An eco-friendly approach to spring cleaning is easier than you might think. Here are our tips for giving your bathroom a sparkling spring clean.

When it comes to cleaning, the bathroom is one spot where you want to get the job done right. And while it’s tempting to rely on the same familiar products and methods you’ve always used, there are plenty of alternatives that will help you achieve a satisfying deep clean without damaging the environment — or your health. 

Implementing a more sustainable routine takes planning, but it’ll pay off once you have a system in place. Start with a few small goals, like swapping out paper towels or scoping out your local refill shop for cleaning products, and add on from there. 

Not sure where to start? Here are a few spring cleaning tips to try when tackling your bathroom this season.

Read more: How to Spring Clean Your Bedroom

Clean Up Your Products

Even eco-conscious cleaners might keep some of the stronger stuff on hand, but ammonia and bleach-based brands contain ingredients that are harmful to people (think coughing, sneezing, skin rashes, headaches, and other symptoms) and have an outsized environmental impact. After passing through water treatment plants, chemicals from cleaning products reach rivers, lakes, and the ocean and have an adverse effect on aquatic life.  

Take stock of what’s in your cabinet and make swaps where you can for brands that use naturally derived, non-toxic, and biodegradable ingredients. These products are also often made using sustainable practices and renewable resources. Better still, look for brands that use eco-friendly packaging or ship without plastic. We’re fans of Branch Basic’s All Purpose Concentrate and Blueland.

And keep an eye out for greenwashing to ensure what you’re buying lives up to what’s advertised. The Environmental Protection Agency has a helpful page dedicated to identifying greener cleaning products, and MADE SAFE® certified products undergo rigorous testing to verify products are made without harmful or toxic chemicals.   

Double Sink Close Up

Photo courtesy of Twenty20.

Read more: Go Green with Blueland, Our Favorite Plastic-Free Cleaning Brand

Reduce, Reuse, Recycle 

When it comes to sustainable cleaning methods, you don’t have to be perfect — simply making an effort to use fewer single-use cleaning supplies and finding multiple uses for products goes a long way.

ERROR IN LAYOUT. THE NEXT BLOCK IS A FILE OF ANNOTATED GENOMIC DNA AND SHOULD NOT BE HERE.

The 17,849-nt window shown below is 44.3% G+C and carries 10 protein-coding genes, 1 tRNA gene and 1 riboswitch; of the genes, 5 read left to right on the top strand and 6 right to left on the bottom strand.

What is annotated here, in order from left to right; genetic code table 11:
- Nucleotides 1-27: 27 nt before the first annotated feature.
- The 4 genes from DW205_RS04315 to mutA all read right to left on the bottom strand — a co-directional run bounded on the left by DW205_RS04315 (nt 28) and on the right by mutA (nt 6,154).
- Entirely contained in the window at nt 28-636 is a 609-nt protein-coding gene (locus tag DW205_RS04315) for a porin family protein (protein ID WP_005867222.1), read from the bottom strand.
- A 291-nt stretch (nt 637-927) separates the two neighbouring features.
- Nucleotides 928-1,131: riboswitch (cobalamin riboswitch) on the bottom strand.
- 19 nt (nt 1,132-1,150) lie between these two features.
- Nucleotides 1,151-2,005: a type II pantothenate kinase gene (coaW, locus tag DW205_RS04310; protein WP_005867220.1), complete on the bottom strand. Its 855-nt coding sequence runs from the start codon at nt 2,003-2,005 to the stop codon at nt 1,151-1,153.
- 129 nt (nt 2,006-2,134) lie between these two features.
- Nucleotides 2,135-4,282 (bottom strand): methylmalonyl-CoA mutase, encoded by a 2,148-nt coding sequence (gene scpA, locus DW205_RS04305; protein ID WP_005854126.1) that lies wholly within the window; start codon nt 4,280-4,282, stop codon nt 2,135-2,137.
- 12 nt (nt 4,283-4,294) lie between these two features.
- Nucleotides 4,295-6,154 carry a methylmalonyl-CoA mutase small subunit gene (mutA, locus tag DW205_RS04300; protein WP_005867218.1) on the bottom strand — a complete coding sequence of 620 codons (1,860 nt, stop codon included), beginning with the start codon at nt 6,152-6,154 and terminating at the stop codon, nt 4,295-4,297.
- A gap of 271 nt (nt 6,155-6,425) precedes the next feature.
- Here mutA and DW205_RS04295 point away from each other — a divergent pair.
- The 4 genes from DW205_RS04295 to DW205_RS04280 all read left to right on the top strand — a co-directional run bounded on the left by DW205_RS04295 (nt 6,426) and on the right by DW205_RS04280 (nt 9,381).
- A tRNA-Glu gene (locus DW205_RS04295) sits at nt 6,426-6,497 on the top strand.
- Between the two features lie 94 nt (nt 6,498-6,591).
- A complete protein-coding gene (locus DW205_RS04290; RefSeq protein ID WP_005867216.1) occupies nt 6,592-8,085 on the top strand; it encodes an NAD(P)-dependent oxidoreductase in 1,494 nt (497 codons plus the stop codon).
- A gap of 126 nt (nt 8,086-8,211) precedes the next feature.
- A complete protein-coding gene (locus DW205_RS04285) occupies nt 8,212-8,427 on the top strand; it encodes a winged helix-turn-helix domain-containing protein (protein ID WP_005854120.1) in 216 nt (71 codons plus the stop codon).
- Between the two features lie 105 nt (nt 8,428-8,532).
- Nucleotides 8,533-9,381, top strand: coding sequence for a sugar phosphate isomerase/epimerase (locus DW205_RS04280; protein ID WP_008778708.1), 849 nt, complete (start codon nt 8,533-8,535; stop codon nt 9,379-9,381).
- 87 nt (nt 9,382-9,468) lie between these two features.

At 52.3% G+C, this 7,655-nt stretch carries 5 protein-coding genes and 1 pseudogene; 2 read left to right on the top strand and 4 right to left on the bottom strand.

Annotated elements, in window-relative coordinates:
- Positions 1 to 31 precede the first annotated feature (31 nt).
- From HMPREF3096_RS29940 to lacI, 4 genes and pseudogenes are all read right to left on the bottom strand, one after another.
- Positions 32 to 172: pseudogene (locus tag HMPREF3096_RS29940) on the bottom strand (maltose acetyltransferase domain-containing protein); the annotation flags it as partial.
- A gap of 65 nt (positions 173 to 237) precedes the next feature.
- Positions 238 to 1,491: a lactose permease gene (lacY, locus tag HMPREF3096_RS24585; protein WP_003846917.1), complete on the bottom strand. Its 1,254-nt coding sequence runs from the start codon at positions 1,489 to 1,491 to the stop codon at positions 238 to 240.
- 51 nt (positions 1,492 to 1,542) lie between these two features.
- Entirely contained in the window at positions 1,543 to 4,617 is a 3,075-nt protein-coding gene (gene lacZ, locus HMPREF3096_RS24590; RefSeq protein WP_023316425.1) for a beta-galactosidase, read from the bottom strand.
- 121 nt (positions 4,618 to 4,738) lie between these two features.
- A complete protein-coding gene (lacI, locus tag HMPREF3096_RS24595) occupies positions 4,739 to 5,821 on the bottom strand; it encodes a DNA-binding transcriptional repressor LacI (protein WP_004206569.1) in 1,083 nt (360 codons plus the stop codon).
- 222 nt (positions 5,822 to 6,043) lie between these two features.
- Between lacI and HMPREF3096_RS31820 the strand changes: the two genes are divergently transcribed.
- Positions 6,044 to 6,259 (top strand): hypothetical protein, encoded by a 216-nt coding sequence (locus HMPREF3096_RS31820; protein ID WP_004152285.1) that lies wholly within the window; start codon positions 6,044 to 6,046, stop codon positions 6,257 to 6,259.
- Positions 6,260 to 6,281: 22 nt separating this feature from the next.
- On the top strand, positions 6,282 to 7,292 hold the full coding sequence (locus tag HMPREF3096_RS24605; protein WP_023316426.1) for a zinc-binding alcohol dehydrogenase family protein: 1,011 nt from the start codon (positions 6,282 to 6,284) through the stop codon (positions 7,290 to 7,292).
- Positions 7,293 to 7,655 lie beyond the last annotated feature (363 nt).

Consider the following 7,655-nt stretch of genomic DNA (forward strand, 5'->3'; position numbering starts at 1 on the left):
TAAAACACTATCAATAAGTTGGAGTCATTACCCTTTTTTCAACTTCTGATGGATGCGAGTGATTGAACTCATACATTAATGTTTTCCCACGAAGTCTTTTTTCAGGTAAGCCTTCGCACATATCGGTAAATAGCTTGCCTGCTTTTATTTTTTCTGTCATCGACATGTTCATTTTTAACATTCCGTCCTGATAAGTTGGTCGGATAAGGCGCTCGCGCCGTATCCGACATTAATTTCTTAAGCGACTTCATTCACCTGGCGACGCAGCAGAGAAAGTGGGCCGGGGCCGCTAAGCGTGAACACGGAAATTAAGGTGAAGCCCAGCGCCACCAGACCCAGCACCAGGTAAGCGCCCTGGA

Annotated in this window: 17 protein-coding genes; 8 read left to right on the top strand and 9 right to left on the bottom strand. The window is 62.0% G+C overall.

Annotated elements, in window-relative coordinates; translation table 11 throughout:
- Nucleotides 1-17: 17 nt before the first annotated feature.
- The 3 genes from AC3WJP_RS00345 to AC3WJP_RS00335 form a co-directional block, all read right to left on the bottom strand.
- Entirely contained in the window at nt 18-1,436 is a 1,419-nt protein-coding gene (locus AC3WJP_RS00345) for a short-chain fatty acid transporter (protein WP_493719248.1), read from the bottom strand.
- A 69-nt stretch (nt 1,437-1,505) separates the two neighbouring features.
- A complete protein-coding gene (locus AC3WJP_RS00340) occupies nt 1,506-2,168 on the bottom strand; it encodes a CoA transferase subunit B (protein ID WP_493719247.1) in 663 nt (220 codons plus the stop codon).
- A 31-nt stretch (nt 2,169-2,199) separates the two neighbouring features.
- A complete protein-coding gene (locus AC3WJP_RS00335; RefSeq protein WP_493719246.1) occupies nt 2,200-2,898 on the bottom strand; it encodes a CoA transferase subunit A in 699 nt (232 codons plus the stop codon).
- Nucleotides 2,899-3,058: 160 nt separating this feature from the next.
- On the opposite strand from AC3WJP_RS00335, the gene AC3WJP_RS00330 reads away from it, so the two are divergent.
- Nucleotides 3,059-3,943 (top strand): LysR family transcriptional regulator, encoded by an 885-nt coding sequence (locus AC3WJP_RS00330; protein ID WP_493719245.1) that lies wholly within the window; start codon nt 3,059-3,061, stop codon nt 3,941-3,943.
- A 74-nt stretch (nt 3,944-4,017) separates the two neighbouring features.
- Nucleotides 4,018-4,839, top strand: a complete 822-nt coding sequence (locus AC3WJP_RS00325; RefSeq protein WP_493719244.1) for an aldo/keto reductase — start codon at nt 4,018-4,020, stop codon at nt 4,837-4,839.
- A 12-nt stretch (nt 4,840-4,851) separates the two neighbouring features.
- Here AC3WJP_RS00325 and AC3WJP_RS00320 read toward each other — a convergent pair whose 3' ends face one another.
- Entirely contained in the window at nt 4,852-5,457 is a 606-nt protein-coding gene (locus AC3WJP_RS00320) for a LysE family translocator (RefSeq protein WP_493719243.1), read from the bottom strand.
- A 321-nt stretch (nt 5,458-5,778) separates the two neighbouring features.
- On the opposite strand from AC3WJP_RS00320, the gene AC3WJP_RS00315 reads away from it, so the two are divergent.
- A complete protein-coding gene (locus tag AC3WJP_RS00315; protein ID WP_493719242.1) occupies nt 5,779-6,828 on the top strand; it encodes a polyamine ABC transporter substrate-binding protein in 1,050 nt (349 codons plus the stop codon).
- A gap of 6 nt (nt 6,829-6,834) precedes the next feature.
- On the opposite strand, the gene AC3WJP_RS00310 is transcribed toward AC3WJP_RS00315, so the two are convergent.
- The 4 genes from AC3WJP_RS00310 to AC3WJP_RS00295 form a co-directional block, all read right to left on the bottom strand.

• Swap out paper towels and cleaning wipes for washable microfiber cloths. In the spirit of repurposing, you can also use old towels or t-shirts.
  • Find a local shop that sells refills for cleaning products (most also offer hand soap, body wash, and other essentials). Or support a brand that sells refill products in eco-friendly packaging.
  • Choose concentrated cleaning products when possible — they offer just as much cleaning power and utilize much less of the product itself. Plus, you can add concentrated solutions to reusable spray bottles or use a reusable cloth, which reduces overall waste.
  • Use cleaning products for more than one purpose when you can. For example, dish soap can be used to eliminate grease and grime on bathroom light switches and cabinet doors. Meanwhile, vinegar is the Swiss army knife of cleaning and can tackle everything from mold and mildew removal to the toilet bowl and windows. If your showerhead is blocked or has calcium buildup from hard water, submerge it in vinegar overnight to get it sparkling and working like new.
  • Repurpose everyday items for storage like glass jars for toothbrushes or products you buy in bulk. 
  • Don’t forget to extend your recycling to the bathroom, especially since most cleaning products come in plastic packaging.  
Natural And Modern Shower

Photo courtesy of Twenty20.

Read more: How to Do Your Laundry More Sustainably 

Give DIY a Try

Cleaning products are surprisingly simple to make and have less of an environmental impact when you DIY them. White vinegar and citrus cut through most grime, and baking soda is a natural deodorizer — great for scrubbing bathroom fixtures. 

Store-bought air-freshening sprays and mists that disperse harmful synthetic chemicals into your home. Instead, add essential oils like lavender or eucalyptus to water in a spray bottle for that spring clean smell without the toxins. 

Read more: How Often Should You Wash Your Sheets And Bedding?

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